alexa Cervical intraepithelial neoplasia- predictive molecular growth factors in natural history. | OMICS International
ISSN: 2157-2518
Journal of Carcinogenesis & Mutagenesis

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Cervical intraepithelial neoplasia- predictive molecular growth factors in natural history.

Robert Jach1*, Bartlomiej Galarowicz1, Klaudia Stangiel-Wójcikiewicz1, Tomasz Banas1, Joanna Streb2, Artur Ludwin1, Inga Ludwin1 and Grzegorz Dyduch3

1Jagiellonian University Medical College, Department of Gynecologic Oncology, 23 Kopernika str, 31-501 Krakow, Poland

2Jagiellonian University Medical College, Department of Clinical Oncology, 10 Sniadeckich str., 31-501 Krakow, Poland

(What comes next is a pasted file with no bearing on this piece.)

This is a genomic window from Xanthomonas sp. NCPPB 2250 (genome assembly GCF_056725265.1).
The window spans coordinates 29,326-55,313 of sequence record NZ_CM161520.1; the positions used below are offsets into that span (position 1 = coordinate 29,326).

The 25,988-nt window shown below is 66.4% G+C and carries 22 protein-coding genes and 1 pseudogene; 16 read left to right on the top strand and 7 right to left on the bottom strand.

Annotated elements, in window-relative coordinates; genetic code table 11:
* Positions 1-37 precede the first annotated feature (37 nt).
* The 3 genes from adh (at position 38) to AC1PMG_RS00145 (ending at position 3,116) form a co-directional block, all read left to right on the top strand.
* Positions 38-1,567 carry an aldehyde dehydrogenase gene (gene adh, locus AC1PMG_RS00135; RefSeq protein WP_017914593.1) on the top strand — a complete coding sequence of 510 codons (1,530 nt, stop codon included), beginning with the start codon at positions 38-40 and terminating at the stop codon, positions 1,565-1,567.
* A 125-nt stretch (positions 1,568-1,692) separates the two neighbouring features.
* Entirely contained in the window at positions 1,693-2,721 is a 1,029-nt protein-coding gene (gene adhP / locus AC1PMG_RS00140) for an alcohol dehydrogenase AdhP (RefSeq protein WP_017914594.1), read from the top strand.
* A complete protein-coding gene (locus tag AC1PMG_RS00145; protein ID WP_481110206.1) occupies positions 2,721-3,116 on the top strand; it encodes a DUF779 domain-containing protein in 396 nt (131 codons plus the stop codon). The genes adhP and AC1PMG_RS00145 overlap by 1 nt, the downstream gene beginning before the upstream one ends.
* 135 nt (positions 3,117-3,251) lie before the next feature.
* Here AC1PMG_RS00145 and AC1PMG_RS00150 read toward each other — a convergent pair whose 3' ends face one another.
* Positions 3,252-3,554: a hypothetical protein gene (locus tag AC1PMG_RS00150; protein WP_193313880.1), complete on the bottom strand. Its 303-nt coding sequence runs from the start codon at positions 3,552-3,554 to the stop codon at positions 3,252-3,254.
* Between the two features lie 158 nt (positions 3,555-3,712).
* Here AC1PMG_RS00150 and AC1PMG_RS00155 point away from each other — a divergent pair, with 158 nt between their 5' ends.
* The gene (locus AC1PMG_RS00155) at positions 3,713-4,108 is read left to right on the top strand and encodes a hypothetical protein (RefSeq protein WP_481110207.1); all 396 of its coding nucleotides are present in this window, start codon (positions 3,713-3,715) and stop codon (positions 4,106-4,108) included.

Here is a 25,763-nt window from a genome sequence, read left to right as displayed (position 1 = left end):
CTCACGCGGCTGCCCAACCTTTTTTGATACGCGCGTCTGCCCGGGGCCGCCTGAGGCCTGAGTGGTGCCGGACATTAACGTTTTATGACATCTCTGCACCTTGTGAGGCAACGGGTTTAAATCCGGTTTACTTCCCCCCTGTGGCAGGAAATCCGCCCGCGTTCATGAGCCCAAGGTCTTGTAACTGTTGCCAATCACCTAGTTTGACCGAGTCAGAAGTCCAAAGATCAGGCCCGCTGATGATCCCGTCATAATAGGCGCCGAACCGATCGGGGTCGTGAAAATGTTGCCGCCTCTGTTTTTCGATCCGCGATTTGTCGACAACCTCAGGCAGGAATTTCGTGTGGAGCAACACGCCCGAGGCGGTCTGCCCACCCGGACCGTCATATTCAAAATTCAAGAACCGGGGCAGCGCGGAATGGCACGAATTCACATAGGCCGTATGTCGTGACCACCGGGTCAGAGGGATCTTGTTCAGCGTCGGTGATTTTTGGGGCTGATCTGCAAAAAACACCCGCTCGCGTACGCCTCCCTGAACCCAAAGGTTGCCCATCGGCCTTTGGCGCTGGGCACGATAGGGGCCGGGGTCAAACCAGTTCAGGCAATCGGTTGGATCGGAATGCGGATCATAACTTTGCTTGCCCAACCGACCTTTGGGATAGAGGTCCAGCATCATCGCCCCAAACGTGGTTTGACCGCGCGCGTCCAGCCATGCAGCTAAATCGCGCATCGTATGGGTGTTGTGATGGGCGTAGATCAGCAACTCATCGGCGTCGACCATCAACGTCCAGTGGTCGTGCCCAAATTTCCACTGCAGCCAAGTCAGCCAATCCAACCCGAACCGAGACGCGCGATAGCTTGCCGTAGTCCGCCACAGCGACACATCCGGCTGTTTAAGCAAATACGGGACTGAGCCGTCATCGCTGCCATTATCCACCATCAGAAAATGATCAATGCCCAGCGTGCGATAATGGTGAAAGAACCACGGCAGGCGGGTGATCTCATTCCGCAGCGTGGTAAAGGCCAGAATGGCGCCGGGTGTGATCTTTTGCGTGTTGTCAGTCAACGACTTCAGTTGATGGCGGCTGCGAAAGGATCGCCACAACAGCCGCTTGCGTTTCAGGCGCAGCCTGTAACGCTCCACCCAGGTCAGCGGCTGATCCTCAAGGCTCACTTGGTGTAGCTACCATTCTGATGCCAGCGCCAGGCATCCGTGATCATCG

3Jagiellonian University Medical College, Department of Pathology, 16 Grzegórzecka str, 31-501, Krakow, Poland

*Corresponding Author:
Robert Jach
Jagiellonian University Medical College
Department of Gynecologic Oncology
23 Kopernika str, 31-501 Krakow, Poland
Tel: 0048124248584
Fax: 0048124248584
E-mail: [email protected]

Received date: December 24, 2012; Accepted date: January 22, 2013; Published date: February 10, 2013

Citation: Jach R, Galarowicz B, Stangiel-Wójcikiewicz K, Banas T, Streb J, et al. (2013) Cervical Intraepithelial Neoplasia-Predictive Molecular Growth Factors in Natural History. J Carcinogene Mutagene S2:003. doi: 10.4172/2157-2518.S2-003

Copyright: © 2013 Jach R, et al. This is an open-access article distributed under the terms of the Creative Commons Attribution License, which permits unrestricted use, distribution, and reproduction in any medium, provided the original author and source are credited.

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Abstract